Over the weekend, ESPN's Bill Simmons reiterated a point worth mentioning on his B.S. Report podcast: In order for the Dallas Mavericks to acquire both Dwight Howard and Deron Williams in free agency this summer, Shawn Marion and the $8.39MM due to him next season will have to be moved. With Jason Terry and Jason Kidd's combined $19.2MM salary coming off the books next season, and Lamar Odom and Vince Carter accounting for $11.3MM in non-guaranteed money, the team has done a wonderful job of staying competitive in the present while leaving open the possibility that two of the league's top players could come aboard in the near future.
Shawn Marion's $8.39MM, Brendan Haywood's guaranteed $8.34MM, and Dirk Nowitzki's $20.9MM are the only remaining contract figures on Dallas' cap that represent anything meaningful next season. When you consider Marion's value as a superb trade chip, along with the amnesty provision comfortably resting in its back pocket, Mark Cuban's team has the means to remain competitive this season and be a title favorite for the foreseeable future.
The plan of action would sequentially play out like this: First, the Mavericks would dangle Marion on the market as a still-valuable veteran who knows what it takes to win a championship. After dealing him for an expiring contract (it'd make no sense for them to take on anything else), the Mavericks will then amnesty Brendan Haywood once the season is over, wiping his contract from their books.
Of course, trading Marion—still one of the most capable perimeter defenders in the league—with no DeShawn Stevenson as a safety net could serve as a death blow for the team's chances of covering guys like Kobe Bryant, Kevin Durant, and LeBron/Wade should they be fortunate enough to make another trip to the Finals. His perimeter defense is integral to Dallas' title chances, and has been a key component in making the Mavericks one of the league's best defensive teams—despite Tyson Chandler's offseason departure—so far this season. In order to remain relevant in the now, Dallas would be wise to make a deal that not only brought back an expiring contract, but a player with the skill set to contribute immediately.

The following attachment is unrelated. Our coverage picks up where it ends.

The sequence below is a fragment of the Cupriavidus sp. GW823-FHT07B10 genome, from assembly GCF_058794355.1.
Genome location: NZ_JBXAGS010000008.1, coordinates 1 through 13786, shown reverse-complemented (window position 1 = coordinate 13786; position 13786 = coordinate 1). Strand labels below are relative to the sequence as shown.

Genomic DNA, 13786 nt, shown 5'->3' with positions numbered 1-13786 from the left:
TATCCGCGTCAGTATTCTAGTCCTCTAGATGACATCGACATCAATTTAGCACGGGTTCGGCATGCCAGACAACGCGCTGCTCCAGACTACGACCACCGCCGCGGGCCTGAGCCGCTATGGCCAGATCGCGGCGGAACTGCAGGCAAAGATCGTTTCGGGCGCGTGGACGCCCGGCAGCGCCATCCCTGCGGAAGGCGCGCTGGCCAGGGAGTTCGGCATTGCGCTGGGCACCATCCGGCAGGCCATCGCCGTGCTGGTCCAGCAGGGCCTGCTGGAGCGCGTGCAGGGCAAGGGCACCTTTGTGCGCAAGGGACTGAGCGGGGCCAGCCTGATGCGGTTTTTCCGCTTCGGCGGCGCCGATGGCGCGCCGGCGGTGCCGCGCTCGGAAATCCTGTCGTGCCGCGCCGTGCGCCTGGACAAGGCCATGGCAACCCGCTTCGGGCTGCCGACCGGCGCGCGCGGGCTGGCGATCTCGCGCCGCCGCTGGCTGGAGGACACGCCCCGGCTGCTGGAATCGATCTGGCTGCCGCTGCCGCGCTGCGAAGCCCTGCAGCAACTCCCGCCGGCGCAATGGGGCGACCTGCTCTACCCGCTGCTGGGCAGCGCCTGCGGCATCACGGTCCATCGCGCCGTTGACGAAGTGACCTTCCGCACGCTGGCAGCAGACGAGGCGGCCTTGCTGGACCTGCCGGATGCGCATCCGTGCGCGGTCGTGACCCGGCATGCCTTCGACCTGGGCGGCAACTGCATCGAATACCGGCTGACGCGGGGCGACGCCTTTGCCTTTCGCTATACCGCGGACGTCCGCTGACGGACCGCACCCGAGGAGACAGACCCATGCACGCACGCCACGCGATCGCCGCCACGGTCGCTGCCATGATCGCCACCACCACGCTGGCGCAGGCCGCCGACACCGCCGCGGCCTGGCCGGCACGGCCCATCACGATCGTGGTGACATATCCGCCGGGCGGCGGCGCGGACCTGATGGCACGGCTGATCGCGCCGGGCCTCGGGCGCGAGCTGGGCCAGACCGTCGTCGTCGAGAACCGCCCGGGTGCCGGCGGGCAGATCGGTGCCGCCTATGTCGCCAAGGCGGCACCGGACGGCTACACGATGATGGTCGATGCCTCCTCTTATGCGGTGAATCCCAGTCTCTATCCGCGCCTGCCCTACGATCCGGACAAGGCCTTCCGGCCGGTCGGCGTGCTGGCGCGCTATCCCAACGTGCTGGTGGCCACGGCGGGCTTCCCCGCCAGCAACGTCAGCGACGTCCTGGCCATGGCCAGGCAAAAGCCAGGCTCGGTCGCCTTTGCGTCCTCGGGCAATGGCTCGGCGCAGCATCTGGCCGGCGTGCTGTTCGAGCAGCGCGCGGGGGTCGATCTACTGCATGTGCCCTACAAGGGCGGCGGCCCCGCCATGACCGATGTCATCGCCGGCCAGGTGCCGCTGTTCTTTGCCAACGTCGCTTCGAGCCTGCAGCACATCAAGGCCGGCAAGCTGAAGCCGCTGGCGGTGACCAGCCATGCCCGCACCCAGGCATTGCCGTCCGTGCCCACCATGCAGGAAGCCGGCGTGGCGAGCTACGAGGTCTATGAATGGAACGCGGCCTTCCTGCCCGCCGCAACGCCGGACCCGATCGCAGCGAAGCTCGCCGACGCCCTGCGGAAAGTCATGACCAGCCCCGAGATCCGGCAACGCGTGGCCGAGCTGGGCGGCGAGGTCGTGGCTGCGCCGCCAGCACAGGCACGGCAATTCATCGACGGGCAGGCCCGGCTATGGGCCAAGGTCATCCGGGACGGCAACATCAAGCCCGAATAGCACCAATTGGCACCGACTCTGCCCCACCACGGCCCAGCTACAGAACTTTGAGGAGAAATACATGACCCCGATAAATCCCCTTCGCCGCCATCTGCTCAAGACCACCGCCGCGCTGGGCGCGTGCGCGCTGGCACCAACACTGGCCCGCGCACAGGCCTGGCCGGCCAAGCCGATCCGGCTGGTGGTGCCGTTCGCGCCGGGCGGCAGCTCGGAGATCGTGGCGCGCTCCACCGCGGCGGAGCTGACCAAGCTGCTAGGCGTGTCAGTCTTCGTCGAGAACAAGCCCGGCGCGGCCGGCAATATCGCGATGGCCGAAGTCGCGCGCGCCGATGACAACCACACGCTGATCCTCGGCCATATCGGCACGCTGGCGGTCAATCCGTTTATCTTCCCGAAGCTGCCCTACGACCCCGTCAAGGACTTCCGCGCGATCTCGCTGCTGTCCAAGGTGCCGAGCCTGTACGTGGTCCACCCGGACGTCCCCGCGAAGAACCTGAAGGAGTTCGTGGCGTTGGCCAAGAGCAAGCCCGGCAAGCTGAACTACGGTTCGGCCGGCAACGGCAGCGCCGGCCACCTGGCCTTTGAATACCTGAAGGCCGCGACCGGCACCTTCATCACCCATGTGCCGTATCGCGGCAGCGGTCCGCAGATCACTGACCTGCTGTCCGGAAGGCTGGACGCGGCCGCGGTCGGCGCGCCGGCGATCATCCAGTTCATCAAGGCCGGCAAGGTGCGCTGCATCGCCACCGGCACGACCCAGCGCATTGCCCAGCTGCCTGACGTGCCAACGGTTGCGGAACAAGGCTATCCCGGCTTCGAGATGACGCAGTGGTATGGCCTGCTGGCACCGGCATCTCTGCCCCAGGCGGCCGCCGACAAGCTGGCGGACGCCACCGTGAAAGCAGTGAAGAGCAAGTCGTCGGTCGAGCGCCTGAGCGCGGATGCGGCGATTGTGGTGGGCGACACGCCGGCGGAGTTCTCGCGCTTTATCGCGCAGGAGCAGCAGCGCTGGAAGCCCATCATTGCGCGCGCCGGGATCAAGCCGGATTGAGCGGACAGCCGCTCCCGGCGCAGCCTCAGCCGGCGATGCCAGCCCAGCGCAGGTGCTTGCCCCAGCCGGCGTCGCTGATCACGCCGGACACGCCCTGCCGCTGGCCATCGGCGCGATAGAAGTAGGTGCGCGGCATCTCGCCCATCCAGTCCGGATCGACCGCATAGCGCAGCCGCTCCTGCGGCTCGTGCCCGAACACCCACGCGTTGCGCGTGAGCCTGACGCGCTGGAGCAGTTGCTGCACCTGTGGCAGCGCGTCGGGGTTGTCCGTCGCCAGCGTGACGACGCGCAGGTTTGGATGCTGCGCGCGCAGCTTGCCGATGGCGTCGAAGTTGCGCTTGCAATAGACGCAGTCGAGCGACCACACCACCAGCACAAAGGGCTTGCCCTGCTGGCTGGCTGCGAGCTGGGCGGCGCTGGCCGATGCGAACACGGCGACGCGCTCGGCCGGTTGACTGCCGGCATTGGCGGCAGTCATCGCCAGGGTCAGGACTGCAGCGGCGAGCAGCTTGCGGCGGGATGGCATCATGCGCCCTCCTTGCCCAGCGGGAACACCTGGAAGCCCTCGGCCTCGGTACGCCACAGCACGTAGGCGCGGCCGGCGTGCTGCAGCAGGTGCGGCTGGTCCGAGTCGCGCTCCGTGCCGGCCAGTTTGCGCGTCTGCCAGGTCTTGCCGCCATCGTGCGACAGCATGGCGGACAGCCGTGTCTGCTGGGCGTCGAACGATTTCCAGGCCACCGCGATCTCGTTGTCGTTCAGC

One possible trade partner would be Minnesota, a team that's been in the hunt for an experienced veteran for years. By offering Michael Beasley for Marion, things work out well for both sides. Dallas receives a talented offensive weapon who could still blossom if placed in the correct situation, especially on the defensive end when used in Rick Carlisle's zone based schemes (see, Brandan Wright). Beasley has fallen out of favor in Minnesota's rotation, starting just seven games in 22 appearances, and with his name in trade rumors these past few weeks it's clear David Khan would be more than happy to receive something as compensation before letting him walk out the door.
On the other end, Minnesota receives their veteran in the form of an uber-athletic and versatile Shawn Marion. Now putting up 12 PPG and 6.4 RPG in his 13th year as a pro, Marion's a player who could push the exciting Timberwolves into the playoffs as early as this season.
A deal like this could be the type of NBA rarity that benefits both teams. Now and in the future.